Ons Taal

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Ons Taal ("Our Language") is a name used for both a cultural society, originally founded in Bloemfontein for the promotion of the Dutch language (later the Afrikaans language), and the name of the bilingual Dutch-Afrikaans journal they published.

The association

Originally founded under the Dutch name Onze Taal, by the Rev. W. Postma on 29 August 1908 for the promotion of the Dutch language. At its second public meeting a theatre-division was also formed, and the association became explicitly pro-Afrikaans, although the dominant language remained Dutch.

In 1910, D.F. Malherbe joined the society and the name was later altered to Ons Taal. Later chaired by A. Havenga, with C.F. Visser and Reenen van Reenen also being leading figures.

The association existed from 1908-1934.

The journal Ons Taal

The association also published a Dutch-Afrikaans cultural journal called Ons Taal, aimed at cultral, dramatic and debating societies in South Africa. As part of its effort to promote culture in the country, the journal published plays for production by the societies and also published news about their activities.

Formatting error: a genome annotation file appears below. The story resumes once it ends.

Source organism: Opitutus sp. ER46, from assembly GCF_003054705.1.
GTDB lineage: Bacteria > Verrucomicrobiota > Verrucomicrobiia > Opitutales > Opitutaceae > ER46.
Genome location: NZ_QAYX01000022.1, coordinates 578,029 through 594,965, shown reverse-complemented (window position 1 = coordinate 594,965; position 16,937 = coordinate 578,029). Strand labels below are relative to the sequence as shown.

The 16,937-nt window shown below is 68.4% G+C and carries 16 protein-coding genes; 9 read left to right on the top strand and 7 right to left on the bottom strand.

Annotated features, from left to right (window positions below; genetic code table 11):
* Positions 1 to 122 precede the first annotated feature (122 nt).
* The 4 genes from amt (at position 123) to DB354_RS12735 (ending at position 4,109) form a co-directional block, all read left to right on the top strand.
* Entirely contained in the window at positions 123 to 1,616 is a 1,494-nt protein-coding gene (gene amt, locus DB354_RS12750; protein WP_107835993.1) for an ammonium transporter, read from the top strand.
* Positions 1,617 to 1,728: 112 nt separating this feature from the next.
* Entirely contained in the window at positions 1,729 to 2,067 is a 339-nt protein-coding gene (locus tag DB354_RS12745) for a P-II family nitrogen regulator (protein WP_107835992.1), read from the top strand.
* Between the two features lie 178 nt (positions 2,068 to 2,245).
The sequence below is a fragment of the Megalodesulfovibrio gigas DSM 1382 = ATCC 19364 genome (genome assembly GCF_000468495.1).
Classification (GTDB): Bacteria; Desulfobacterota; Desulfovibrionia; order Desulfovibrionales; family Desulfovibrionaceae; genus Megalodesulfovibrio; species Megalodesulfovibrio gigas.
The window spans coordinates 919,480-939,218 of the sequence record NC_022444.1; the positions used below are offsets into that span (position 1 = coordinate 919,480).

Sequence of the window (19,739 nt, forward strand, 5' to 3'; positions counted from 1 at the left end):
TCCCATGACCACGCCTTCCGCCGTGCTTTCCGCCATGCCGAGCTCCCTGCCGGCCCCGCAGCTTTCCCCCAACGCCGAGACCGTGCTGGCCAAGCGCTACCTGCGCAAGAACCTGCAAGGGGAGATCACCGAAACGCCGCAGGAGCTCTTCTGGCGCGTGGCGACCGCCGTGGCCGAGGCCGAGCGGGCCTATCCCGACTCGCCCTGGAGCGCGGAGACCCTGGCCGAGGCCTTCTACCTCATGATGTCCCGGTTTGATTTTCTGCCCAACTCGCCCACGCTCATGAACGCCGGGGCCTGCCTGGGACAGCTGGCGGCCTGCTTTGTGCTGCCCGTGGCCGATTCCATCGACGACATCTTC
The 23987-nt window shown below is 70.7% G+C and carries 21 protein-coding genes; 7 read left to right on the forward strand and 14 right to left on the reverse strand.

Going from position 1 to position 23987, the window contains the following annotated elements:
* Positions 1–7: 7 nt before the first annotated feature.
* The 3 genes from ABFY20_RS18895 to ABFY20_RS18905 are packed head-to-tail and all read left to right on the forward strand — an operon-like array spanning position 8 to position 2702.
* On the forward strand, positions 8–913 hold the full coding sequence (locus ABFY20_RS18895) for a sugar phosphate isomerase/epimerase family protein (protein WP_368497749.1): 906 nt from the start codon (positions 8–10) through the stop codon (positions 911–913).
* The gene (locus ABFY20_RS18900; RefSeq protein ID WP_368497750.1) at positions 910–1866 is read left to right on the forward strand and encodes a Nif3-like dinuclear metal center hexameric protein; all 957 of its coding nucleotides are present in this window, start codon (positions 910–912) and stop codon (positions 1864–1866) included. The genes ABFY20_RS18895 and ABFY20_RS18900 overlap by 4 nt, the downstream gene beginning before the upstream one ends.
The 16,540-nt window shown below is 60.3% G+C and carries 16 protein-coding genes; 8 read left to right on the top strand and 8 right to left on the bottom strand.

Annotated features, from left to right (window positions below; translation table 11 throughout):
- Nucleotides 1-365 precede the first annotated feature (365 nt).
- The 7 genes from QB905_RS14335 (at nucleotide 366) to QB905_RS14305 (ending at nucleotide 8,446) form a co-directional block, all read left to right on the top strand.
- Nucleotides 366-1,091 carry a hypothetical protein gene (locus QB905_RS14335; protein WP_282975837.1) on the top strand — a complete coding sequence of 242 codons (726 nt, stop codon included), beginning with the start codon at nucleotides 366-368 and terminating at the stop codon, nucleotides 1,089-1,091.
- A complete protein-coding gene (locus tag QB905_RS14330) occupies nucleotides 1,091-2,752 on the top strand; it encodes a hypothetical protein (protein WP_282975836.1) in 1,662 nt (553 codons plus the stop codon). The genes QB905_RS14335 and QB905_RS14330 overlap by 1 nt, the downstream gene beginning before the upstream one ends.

Contribution to South African Theatre

Besides its publication of plays and dissemination of cultural news, the association played a significant role in promoting Afrikaans theatre in the city of Bloemfontein.

An early highlight was a performance of the specially-written Heldinne van die Oorlog at the unveiling of the Woman’s Monument in December 1913. Otherwise the did the popular plays of the day - such as Gustav Preller's translation of Charley's Aunt (as Piet s'n Tante, later written Piet se Tante), J.H.H. de Waal's Die Spioen en sy Handlangers,and C.J. Langenhoven's standard works Die Hoop van Suid-Afrika and Die Familiesaak. They considered Fijne Beskuite ("Fine biscuits") one of their triumphs, and it was done numerous times.

[JH, TH]


Ludwig Wilhelm Berthold Binge. 1969. Ontwikkeling van die Afrikaanse toneel (1832-1950). Pretoria: J.L. van Schaik: pp. 102, 153

P.J. du Toit. 1988. Amateurtoneel in Suid-Afrika. Pretoria: Academica

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